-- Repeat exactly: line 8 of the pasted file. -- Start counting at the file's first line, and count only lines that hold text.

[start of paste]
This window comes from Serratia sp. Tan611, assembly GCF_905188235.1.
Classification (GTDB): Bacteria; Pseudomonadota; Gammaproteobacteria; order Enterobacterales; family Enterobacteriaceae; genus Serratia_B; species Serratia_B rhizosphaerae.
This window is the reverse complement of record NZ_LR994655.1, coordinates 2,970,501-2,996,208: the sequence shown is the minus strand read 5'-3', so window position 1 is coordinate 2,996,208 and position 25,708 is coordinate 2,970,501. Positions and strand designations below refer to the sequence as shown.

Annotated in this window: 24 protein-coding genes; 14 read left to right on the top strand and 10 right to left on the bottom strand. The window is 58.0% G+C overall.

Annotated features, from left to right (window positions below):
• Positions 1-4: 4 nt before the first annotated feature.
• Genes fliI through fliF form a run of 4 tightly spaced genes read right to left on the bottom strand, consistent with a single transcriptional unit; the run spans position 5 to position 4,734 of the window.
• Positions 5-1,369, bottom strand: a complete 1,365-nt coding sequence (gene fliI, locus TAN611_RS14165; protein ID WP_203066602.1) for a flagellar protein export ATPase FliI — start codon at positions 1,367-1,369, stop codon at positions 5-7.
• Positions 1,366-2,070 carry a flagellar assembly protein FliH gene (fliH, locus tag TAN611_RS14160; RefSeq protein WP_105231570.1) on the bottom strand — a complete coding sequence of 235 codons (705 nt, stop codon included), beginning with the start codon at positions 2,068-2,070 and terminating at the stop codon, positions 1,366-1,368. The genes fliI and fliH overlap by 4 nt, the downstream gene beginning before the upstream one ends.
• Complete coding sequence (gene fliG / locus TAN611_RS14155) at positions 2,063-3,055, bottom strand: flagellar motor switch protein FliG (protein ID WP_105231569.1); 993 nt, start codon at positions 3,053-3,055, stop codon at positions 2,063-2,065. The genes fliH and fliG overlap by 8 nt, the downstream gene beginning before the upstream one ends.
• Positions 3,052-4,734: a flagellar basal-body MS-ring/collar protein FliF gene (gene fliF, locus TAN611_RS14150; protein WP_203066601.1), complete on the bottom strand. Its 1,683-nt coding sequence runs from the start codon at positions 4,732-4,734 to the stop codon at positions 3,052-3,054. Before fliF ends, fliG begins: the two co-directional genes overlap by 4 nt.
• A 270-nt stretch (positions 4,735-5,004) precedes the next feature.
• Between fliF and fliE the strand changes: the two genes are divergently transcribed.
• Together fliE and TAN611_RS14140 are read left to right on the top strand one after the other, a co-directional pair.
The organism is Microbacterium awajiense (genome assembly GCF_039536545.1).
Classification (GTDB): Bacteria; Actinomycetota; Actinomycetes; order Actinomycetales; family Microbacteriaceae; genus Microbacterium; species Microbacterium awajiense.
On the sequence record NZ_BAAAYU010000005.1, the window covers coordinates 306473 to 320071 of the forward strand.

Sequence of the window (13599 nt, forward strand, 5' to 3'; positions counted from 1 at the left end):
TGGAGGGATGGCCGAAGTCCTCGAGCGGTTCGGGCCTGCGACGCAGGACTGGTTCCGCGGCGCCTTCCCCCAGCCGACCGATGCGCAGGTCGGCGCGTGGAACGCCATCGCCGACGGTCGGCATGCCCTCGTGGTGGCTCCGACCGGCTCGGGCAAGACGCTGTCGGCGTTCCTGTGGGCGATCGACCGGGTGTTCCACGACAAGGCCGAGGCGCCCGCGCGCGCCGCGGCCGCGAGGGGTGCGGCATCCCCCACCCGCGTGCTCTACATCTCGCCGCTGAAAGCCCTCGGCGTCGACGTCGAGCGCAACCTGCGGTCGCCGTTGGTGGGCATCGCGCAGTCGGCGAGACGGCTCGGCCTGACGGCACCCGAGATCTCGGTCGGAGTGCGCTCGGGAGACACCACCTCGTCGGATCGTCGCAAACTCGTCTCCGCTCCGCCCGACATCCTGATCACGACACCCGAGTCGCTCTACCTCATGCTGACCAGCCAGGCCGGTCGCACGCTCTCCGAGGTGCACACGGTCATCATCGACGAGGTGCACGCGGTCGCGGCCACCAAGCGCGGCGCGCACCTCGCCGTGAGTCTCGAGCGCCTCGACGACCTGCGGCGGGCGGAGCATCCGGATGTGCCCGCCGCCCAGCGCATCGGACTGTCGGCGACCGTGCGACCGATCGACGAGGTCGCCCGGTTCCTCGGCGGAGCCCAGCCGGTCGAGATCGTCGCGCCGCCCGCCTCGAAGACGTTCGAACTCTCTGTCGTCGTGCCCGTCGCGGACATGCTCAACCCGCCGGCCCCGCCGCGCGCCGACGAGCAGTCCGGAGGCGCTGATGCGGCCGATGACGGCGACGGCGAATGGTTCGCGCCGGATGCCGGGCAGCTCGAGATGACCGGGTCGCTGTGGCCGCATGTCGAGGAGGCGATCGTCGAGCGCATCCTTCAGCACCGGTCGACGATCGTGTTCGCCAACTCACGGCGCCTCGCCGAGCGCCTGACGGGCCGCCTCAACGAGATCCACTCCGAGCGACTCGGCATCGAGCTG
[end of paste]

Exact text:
• Positions 5-1,369, bottom strand: a complete 1,365-nt coding sequence (gene fliI, locus TAN611_RS14165; protein ID WP_203066602.1) for a flagellar protein export ATPase FliI — start codon at positions 1,367-1,369, stop codon at positions 5-7.